Leverage for the Long-Run

Leveraged Canadian stock portfolios: long-term effects on wealth and risk.

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old shoeBelow, a link to an article from the Canadian Investment Review archives (Winter 2003). It examines the impact of leverage in a diversified portfolio over the long-term. If you’re thinking of introducing leverage into your portfolio, the long-term perspective could be interesting. If not, you might enjoy a bit of nostalgia in the Nortel discussion up front:


Margin loans to Canadian investors totalled approximately $8 billion in the first half of 2002, and exceeded $10 billion at the start of 2001. This enthusiasm for leveraged investing is due to potential magnification of bull market profits. However, there is considerable risk from greater losses when stock prices fall. The technology sector has provided painful lessons to investors in recent years.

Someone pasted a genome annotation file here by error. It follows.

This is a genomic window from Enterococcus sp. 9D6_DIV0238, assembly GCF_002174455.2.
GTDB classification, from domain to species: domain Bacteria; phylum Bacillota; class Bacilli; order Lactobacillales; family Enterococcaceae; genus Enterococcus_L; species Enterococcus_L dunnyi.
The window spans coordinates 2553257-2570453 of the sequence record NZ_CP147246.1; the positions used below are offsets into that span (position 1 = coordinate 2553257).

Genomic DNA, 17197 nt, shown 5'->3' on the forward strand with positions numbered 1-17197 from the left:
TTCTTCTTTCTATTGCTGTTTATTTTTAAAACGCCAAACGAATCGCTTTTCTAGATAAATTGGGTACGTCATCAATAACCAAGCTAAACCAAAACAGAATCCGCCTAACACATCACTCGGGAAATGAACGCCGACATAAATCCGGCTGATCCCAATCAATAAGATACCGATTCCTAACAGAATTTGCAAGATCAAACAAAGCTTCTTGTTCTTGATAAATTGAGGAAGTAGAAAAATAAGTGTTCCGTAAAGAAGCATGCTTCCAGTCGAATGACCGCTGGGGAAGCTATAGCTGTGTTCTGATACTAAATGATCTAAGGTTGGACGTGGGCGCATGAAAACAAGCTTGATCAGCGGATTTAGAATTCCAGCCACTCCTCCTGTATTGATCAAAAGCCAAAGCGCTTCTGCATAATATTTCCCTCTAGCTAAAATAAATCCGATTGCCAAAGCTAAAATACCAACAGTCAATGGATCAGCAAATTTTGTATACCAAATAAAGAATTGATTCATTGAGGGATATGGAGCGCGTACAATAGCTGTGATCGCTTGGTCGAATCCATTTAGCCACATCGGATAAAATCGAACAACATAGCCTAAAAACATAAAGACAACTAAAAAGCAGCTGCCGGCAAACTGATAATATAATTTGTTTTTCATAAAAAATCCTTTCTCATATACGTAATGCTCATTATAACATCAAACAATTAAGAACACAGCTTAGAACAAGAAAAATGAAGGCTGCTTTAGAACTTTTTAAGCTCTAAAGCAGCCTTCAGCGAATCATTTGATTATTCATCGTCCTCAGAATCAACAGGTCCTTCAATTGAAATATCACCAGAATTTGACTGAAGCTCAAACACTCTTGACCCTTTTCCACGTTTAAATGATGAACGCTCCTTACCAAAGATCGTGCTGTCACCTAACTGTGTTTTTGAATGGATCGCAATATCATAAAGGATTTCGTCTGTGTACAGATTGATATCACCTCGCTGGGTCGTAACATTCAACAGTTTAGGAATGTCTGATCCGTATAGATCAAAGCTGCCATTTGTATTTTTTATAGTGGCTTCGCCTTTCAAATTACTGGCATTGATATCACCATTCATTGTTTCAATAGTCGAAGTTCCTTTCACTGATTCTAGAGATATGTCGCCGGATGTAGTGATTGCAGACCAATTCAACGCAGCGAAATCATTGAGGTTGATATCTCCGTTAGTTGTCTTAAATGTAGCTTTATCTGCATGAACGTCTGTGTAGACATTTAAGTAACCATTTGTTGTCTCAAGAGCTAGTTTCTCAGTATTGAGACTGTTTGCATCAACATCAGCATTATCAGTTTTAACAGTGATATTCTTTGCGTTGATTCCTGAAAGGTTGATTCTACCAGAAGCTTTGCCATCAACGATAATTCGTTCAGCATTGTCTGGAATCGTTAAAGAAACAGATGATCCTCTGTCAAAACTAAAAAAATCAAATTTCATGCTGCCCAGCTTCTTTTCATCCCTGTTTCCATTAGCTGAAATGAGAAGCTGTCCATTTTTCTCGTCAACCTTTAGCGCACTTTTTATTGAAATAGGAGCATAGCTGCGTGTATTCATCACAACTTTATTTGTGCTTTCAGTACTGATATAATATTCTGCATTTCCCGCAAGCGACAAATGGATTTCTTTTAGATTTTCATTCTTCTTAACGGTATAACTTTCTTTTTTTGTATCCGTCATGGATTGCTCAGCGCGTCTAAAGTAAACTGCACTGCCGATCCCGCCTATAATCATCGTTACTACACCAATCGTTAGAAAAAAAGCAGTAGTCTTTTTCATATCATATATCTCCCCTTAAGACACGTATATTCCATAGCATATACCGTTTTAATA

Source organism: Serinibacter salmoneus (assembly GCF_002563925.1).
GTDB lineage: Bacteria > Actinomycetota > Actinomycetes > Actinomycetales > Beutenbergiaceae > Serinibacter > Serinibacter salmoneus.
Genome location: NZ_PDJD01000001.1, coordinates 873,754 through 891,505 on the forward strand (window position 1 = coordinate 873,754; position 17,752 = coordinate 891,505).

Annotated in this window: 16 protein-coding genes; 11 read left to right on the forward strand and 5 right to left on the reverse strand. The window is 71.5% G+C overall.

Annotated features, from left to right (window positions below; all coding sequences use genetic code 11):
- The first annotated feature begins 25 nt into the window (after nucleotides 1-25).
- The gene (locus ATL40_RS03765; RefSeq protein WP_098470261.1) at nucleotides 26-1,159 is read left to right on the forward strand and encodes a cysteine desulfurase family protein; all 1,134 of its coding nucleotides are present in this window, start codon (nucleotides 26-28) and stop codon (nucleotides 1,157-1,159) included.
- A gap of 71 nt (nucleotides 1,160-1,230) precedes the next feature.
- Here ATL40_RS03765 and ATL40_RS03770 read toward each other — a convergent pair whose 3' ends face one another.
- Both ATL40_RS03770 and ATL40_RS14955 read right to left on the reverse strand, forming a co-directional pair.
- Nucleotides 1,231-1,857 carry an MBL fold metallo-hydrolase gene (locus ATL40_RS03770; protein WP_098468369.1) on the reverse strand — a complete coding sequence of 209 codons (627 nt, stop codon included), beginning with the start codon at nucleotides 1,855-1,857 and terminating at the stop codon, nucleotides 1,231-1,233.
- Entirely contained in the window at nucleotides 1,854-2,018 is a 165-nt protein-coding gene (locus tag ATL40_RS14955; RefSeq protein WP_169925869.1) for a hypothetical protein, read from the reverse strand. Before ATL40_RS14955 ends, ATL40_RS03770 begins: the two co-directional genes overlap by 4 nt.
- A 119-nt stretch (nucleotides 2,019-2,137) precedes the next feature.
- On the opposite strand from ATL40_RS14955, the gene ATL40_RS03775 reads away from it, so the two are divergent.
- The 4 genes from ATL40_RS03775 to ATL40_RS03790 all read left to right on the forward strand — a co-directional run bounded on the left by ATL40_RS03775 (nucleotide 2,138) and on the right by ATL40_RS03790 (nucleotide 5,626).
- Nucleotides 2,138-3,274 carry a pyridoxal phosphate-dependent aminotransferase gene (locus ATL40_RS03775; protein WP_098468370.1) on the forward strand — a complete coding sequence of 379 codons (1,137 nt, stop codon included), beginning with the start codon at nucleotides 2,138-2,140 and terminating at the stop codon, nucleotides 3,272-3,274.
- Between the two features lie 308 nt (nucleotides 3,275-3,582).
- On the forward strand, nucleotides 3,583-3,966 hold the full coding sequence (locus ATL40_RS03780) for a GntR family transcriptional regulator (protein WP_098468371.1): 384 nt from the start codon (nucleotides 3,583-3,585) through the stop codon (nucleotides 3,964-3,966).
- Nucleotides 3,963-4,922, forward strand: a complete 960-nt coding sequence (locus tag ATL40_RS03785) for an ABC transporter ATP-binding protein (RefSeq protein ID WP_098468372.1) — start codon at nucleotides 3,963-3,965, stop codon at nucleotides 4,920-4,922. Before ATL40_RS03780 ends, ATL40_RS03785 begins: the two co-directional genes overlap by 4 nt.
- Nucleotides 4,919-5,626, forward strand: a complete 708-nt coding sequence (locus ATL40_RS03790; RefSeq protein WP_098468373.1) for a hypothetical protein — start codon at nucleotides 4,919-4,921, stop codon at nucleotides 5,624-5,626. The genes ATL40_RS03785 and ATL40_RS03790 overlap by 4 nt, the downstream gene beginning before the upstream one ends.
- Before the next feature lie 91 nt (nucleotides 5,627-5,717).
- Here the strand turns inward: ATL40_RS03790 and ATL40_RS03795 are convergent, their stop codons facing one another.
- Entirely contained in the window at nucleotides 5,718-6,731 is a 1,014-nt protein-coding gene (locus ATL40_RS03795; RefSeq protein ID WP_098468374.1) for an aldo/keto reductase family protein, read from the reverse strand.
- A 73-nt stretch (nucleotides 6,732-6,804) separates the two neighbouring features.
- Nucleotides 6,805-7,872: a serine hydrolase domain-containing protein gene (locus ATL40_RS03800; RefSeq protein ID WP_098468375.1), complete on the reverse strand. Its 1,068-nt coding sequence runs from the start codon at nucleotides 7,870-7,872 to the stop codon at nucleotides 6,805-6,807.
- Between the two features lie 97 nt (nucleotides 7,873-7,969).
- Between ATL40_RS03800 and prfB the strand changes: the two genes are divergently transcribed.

One prominent example is Nortel, which quadrupled in value from fall 1999 to its record highs above $120 in summer 2000. Investors buying on 50% margin approximately doubled their profits before interest charges. But, in the two years following its peak, Nortel plummeted to less than $2 per share by summer 2002. Buying Nortel on 50% margin in 2001 produced losses of almost 200% for investors who held the stock throughout the decline.

While this example highlights the risk inherent in buying a single stock on margin, it does not shed any light on how leverage affects diversified portfolios in the long run. If the stock market continues to have a long-term upward trend, as in the 20th century, leverage may increase investors’ profits.

Our research examines the risks and returns on diversified Canadian equity portfolios when margin is used throughout long periods, such as 10 or 20 years. How much leverage is prudent to use? What are the chances of underperforming a more conservative strat- egy? Should the asset allocations vary across different long-term horizons? This study provides answers to these questions. Read the full article.

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